In the end, eight chicks hatched out of twelve eggs in each batch, which overall is a poor hatch rate. Ten out of twelve is the average. Out of the eight that didn’t hatch, six had not developed and two were dead with their shells still intact. We ended up with sixteen chicks altogether: 8 Welsummer, 1 Pied Ranger, 1 Speckledy, 5 Skyline and 1 of unknown breed. A beautiful mixture of brown, yellow and black little balls of fluff, darting about, drinking and eating, scratching and pecking the ground and with wing feathers already beginning to appear at a few days old.
They outgrew their brooder pen in the spare room in less than two weeks, at which point we moved them into a bigger pen in the garage with the brooder pad still plugged in. We aimed to have them free to roam during the day by about 5 weeks old and we did this in stages. First, unless the weather was cold and wet, we moved the pen out onto the lawn for them during the day. By then, they were feathering up nicely and requiring heat from the brooder only at night. When it became too difficult to pick them up and put them all in a box to carry them from garage to lawn, we used a dog crate. When they out grew that, we stopped using the pen in the garage and introduced them to their new hen house, a pigsty which we had just finished converting into a permanent chicken coop to accommodate our growing flock. For now, it was going to be our chicks’ house at night. We set up a spare chicken coop and run nearby and we ushered them into there during the day after letting them out each morning. They learnt the ropes very quickly and when it began to become difficult to contain them in the run, we began to let them roam free whilst supervised. We started with about half an hour before they went to bed and gradually increased this till we knew they were safe enough from our cat Oscar, the other hens and of course birds of prey and other dangers around. By the middle of May, they were free-ranging and quickly expanding the range of their explorations, which prompted an emergency purchase of several rolls of chicken wire because they could get through gaps our adult hens can’t, like the veg patch! And sixteen chicks can peck a row of lettuce bare very quickly!!!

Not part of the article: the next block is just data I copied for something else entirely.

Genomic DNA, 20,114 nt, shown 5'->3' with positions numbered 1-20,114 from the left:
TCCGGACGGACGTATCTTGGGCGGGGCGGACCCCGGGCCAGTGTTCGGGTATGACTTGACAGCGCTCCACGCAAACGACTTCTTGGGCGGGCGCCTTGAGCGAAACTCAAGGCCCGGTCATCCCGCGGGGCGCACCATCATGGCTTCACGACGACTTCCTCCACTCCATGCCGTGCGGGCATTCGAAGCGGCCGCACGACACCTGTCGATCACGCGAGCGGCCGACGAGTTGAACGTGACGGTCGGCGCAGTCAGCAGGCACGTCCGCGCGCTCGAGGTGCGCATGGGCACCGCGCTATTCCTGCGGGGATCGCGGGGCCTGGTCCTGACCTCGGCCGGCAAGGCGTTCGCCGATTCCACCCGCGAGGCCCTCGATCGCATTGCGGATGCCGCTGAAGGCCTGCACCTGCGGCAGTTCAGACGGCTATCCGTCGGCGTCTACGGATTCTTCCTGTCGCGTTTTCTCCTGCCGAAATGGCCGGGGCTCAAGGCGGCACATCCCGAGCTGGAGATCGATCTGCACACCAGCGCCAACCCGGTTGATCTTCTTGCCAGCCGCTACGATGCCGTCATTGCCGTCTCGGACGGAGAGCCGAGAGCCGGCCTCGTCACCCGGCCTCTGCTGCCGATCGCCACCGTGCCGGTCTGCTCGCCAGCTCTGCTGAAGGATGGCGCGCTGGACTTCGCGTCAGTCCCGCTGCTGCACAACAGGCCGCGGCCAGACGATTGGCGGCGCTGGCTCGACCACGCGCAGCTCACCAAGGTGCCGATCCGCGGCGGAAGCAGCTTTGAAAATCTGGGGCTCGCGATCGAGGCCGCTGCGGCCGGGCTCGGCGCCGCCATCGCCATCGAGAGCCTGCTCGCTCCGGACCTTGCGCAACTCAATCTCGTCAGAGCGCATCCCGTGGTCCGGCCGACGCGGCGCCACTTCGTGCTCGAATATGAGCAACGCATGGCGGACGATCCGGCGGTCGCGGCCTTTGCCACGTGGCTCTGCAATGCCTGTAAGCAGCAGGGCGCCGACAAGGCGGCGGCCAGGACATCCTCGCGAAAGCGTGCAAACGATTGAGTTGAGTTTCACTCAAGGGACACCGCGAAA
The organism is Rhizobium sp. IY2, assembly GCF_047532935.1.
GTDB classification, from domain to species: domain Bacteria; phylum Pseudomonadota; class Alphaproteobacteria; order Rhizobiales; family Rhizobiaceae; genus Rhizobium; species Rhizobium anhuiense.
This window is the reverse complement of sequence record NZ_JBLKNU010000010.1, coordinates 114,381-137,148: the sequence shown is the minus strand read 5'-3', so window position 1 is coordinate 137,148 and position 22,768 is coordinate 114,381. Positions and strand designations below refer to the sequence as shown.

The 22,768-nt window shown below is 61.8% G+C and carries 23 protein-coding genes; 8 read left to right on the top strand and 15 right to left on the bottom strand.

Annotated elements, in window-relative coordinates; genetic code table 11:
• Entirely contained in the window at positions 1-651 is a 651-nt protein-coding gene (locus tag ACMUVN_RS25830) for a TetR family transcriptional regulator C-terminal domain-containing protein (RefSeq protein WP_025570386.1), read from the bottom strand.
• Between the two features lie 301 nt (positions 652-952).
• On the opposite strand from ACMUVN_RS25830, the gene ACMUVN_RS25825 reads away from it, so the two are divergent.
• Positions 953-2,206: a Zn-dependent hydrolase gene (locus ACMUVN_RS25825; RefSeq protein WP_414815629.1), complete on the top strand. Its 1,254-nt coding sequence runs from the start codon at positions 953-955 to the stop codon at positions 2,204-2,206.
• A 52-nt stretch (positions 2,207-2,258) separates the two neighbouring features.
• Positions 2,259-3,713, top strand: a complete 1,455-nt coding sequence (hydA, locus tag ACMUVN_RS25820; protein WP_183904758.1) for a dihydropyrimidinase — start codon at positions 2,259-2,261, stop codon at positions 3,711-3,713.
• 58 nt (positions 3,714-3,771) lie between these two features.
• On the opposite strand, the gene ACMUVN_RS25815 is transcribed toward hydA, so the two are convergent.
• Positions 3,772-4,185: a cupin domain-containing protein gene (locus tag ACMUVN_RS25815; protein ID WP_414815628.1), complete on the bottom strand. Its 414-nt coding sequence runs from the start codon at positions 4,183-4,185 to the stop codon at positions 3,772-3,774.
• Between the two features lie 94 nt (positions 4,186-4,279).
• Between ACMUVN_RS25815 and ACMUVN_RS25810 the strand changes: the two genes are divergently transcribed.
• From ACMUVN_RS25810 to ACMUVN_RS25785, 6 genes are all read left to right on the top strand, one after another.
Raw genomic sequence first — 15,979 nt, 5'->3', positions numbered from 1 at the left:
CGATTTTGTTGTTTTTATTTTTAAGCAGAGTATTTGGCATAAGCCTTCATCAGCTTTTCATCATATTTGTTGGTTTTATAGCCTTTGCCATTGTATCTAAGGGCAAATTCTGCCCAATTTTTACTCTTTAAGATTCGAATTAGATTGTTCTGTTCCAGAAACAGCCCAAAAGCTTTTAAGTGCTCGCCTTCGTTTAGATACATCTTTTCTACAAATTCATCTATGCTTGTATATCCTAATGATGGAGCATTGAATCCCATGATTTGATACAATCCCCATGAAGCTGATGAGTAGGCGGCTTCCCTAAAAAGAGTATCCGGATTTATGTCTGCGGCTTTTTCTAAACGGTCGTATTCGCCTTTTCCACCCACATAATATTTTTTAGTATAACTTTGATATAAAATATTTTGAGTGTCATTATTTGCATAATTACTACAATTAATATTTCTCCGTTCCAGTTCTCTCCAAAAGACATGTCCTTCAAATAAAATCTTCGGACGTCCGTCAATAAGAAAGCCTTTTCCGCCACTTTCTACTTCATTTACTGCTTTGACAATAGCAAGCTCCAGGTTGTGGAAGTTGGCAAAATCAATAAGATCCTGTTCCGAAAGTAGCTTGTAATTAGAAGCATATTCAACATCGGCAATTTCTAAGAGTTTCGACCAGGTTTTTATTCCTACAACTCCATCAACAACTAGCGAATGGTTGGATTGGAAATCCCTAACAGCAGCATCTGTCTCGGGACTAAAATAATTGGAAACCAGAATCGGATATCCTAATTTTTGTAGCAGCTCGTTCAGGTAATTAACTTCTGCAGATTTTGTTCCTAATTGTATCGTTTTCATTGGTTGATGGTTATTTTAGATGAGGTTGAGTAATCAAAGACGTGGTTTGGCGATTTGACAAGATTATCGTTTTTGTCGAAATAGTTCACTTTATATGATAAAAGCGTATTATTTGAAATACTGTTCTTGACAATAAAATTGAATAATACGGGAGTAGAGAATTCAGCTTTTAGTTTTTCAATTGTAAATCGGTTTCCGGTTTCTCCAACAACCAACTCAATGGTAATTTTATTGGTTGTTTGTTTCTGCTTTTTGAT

At this point we introduced medicated growers’ pellets into their diet to give them some protection against coccidiosis which they can pick up from the ground and can be fatal. They were also wormed when we started to take them outside onto the lawn. They grew in confidence to be bald enough to defend themselves against an adult hen that came too close and Oscar gives them a wide berth whenever he can. They learnt to find shelter under bushes when they needed to and I spent a lot of time with them to tame them a little so that I could catch them if I needed to check something. Some were naturally more friendly than others, two made it a habit to climb on my leg whenever I sat down!
From then on, came the fascinating task of sexing them and it was not at all as straight forward as we were reading or hearing. It was relatively easier with the Welsummers but with the others, it was much harder and we couldn’t decide. We now know why it was so hard: out of sixteen chicks, we had three hens and thirteen cockerels and we didn’t expect that. I had been confident that the three hens were hens several weeks before but I was looking for more hens in the thirteen cockerels and was trying to see differences that weren’t really there: a wattle and comb a little less red in some, chest a little less brown on the Welsummers… until it dawned on me what we had. Then it was obvious and the crowing and fighting enabled us to confirm our hunches. The odds are slightly higher for cockerels but we had a poor ratio here!!
It would have been nice to have more choice with the hens, although I am very happy with our one Welsummer, one Skyline and one the breed of which we are unsure. Extra hens would have also given us the opportunity to sell some, which would have helped recoup some of the money spent on feed. The agreement with our neighbour was that he would take the cockerels to finish off as meat. We have kept one beautiful Welsummer chap (think of the cockerel on the Kellogs Cornflakes packet!) to keep in our flock as having a male does provide extra protection and gives us the chance to have fertile eggs for future incubating or to sell. His cockledoodledoos in the early morning are not too much of a bother at present as he is still finding his voice! His twelve mates have now gone up the hill to join the neighbour’s flock and our 12-week old chicks are settling into our already established little flock. They hang around largely together, moving as a group of four, and they do look a little lost in the new hen house. We will be introducing the other hens into it at some point and we will do so when we no longer feed them medicated pellets, which laying hens cannot have.
In the meantime, we look forward to our three young hens laying their first eggs in about six to eight weeks’ time, when the older ones will begin to decrease their production as the days become much shorter. Will we have blue eggs to add to our egg boxes?